Beinart argues that Obama should have chosen mom Diane Wood instead, and although he probably wouldn’t go as far as Hilary Shenfeld at iVillage that Wood would have brought “some unique ‘mom-spertise’ to the Supreme Court,” he probably should have guessed that this was whither his argument was tending:

With the addition of Wood, a jurist with a mama bear lurking inside, the Supreme Court would have a member who’s lived through the toughest job on earth and came out better for it. She’s wiped away dirt and tears, helped with homework and heartache, made as many decisions as dinners, really listened and really heard. She’s had years of experience settling squabbles and determining who’s right and who’s wrong. She would have come to the job not only with legal smarts, but also the real-world wisdom picked up from the day-in, day-out joys, frustrations and plain hard work of being a mother and raising a family.

Um, what are we talking about again?  Oh yeah, whether we should appoint mothers to the court because then the Court will look more like America and inspire women to be mothers and jurists.  Lisa Belkin in the New York Times quotes Shenfeld, but avoids the maudlin in order to reiterate Beinart’s argument:  we’re sending the wrong message to women by appointing so many childless women to positions of high power.  Women learn from these choices that bearing children is risky for career-minded women:

Expectation brings obligation, and Sotomayór and Kagan were of the generation facing new tradeoffs. Pursue the career and sacrifice the family. Have the family and ratchet back the career. True, the stigma of not marrying or having children waned for this younger generation, making it more of a deliberate choice for some. But still, roads had to be chosen. There would be no taking five years off to stay home with your children if you hoped for a seat on the Supreme Court.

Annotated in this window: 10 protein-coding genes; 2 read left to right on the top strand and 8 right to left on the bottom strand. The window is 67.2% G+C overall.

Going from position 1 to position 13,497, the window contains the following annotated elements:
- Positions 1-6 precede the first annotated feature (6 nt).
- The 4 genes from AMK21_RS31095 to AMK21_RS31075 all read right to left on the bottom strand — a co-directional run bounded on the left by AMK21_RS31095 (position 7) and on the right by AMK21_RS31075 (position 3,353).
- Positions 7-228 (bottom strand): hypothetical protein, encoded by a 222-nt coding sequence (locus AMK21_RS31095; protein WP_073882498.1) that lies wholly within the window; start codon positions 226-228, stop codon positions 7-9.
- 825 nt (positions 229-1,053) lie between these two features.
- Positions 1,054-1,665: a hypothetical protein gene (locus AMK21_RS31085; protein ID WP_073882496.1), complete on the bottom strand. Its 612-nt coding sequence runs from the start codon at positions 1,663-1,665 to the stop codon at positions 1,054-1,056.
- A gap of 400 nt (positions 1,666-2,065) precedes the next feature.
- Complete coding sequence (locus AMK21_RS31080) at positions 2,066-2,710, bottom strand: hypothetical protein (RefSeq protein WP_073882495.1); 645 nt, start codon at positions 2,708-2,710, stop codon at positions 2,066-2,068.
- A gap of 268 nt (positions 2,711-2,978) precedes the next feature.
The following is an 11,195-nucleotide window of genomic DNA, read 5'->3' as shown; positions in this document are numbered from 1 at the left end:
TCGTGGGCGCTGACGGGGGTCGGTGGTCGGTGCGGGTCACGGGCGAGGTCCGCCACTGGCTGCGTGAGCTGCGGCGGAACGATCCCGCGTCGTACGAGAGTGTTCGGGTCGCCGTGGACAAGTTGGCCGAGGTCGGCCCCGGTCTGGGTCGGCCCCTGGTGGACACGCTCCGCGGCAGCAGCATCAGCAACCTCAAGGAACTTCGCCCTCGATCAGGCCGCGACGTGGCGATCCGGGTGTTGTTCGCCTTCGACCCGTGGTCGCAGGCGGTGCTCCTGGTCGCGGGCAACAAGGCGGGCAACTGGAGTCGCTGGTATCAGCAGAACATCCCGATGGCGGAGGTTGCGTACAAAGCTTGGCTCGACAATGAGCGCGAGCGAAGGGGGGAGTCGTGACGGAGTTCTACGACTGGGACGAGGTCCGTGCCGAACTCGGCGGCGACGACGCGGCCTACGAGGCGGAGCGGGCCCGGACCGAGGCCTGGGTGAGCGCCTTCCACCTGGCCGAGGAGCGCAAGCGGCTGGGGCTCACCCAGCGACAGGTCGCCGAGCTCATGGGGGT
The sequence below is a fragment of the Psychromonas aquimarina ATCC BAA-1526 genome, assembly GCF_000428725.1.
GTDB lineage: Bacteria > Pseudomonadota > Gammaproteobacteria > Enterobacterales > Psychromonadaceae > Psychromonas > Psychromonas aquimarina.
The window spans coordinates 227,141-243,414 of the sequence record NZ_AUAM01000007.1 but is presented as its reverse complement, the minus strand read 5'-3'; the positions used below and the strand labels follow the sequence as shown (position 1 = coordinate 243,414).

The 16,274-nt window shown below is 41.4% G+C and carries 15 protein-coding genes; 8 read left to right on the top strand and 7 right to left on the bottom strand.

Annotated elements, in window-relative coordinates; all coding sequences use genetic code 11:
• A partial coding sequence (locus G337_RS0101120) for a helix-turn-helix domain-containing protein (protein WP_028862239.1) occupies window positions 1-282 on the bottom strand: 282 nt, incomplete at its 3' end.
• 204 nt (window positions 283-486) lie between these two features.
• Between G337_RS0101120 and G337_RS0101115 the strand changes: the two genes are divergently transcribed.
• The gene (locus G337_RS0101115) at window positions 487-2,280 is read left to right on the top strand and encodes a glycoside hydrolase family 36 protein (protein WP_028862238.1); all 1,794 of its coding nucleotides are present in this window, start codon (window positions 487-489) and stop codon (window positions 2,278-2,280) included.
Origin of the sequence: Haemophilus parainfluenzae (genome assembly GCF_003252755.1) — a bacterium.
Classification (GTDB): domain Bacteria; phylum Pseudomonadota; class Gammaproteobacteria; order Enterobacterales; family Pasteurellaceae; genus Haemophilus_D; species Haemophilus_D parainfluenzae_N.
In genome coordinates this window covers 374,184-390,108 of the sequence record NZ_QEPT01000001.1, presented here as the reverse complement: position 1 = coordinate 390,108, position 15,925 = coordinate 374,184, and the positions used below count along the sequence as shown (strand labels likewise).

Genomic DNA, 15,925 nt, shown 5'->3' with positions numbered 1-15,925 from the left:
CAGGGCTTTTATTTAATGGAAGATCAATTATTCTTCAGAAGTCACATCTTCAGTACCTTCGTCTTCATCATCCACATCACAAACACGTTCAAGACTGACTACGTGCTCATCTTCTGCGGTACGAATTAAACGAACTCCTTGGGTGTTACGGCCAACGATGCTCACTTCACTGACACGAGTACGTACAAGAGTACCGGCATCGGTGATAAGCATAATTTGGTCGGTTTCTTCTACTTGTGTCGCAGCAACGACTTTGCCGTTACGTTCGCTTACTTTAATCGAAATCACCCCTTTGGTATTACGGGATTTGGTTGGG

That’s just how we childless women operate, you see.  We sit down when we’re 10 years old and “choose” to study and work so hard that we will have no lives, ever, because we’re plotting out our paths to seats on the Supreme Court; the people we’ve got to knock out of our way are those super-feeling mommies.  When Belkin lays out these “new tradeoffs,” she makes enormous assumptions not just about Sotomayór’s and Kagan’s “choices” (not everyone “chooses” to be childless, stay unmarried, or get divorced, as in Sotomayór’s case), but also about what most Americans admire about female leaders.  (And excuse me, but who exactly gets to choose to take “five years off to stay home with your children,” anyway?)  This, of course, led to Maureen Dowd’s piece today on the difference between being “single” and “unmarried.”

But my real gripe here is the constant parsing the lives of exceptional women for details that are irrelevant to their nomination — thereby permitting, yet again, women to be treated differently than male candidates for the same job.  She’s the wrong kind of woman, these comments tell us.  Some women make the wrong kinds of choices, they imply; we should feel sorry for her because she’s unmarried and childless.  And it allows everyone to get distracted by the illusion that this is a zero-sum game in which women are fighting it out amongst themselves.